How women, from Ireland and abroad, are redesigning breastfeeding
Breastfeeding can be a stressful and painful process. Can a generation of female tech professionals create devices to change that?
Looking at the small, personal picture – breastfeeding can be bloody difficult. More than difficult, in fact; it can be complicated, painful and stressful.
Breastfeeding is a complex subject. Looking at the big, societal picture, there are the endless news stories on the subject, veering from women being shamed for feeding their babies in public, to making strides towards normalising it. There are the so-called “breastfeeding wars” and related moral judgements; just this month, the Royal College of Midwives in the UK updated its advice to clarify that a woman’s choice about how to feed her baby “must be respected”.
And that’s because – looking at the small, personal picture – breastfeeding can be bloody difficult. More than difficult, in fact; it can be complicated, painful and stressful.
It’s a situation that Dr Helen Barry, co-founder and chief research officer of Dublin-based startup Coroflo, understands well. Her company is in the final stages of producing a high-tech milk-monitoring system that accurately measures how much a baby has consumed. And it was inspired by her own experience.
“When I was pregnant with my first child, I was determined to breastfeed,” she says. “But when my son was born, he weighed less than five pounds at full term, and weight gain suddenly became very important. His latch was perfect, he had no tongue tie, he was breastfed on demand, but he wasn’t gaining even close to enough weight.”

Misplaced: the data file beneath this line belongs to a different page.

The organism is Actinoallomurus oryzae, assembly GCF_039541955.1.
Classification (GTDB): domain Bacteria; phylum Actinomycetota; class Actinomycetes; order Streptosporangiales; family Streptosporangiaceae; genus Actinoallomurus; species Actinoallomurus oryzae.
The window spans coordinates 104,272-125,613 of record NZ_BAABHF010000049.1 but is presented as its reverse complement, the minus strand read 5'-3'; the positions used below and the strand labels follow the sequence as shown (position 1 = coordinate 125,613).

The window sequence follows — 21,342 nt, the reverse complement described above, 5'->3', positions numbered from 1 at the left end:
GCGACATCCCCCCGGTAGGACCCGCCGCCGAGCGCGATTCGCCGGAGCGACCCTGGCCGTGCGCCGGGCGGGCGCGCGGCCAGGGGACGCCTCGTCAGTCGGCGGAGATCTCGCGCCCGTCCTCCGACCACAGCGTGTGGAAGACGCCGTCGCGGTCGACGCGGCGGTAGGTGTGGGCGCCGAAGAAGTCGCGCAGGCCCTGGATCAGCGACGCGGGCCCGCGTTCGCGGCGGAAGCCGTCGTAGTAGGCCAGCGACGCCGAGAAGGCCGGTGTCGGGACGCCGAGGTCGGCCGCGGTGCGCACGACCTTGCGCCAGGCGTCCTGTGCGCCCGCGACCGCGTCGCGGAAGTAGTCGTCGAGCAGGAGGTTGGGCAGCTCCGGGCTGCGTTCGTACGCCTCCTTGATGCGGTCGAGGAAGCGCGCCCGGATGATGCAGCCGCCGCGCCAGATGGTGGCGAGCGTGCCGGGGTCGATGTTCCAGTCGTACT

Barry and her husband, Jamie, monitored the number of nappies used, she continues, and had weekly weigh-ins. A lactation consultant tried to get an accurate idea of milk intake with pre-and post-feed weighings, but these weren’t at all accurate. In the meantime, they kept searching, unsuccessfully, for a product that would tell them how much milk their baby was consuming. “Jamie is an engineer and, coincidentally, was working on flow monitoring in another sector, when he had an idea,” she says.
And so Coroflo was created. CEO Roseanne Longmore explains that the first version was “a bunch of wires and electronics on a bench”, but the product is now the same size and shape as a standard nipple pad, and uses micro sensing technology to measure the force of the breast milk against a paddle – in effect, a nipple shield, with a sensor. This gives an accurate, real-time volume measurement via an app, so parents can be sure of how much milk their babies are receiving.
Simple but effective
As Coroflo prepares to launch in the UK in 2019, following its market debut in Ireland this year, the feedback from breastfeeding mothers has been “resoundingly positive”, says Longmore. The company is also receiving plaudits from the tech community, taking top prizes at Web Summit and TechConnect Live.
“In an age of AI and blockchain, the judges seemed genuinely delighted by the simplicity of the Coro,” she says, “and how novel technology can solve a problem felt by mothers around the world.”
Former healthcare consultant Hina Zaman has a similar attitude towards using tech to solve parenting problems. She’s the founder and chief executive of Wellvine, an on-demand subscription healthcare app that links parents to healthcare specialists via video call. The service places a huge emphasis on breastfeeding, she says, because “that’s where the biggest need is”.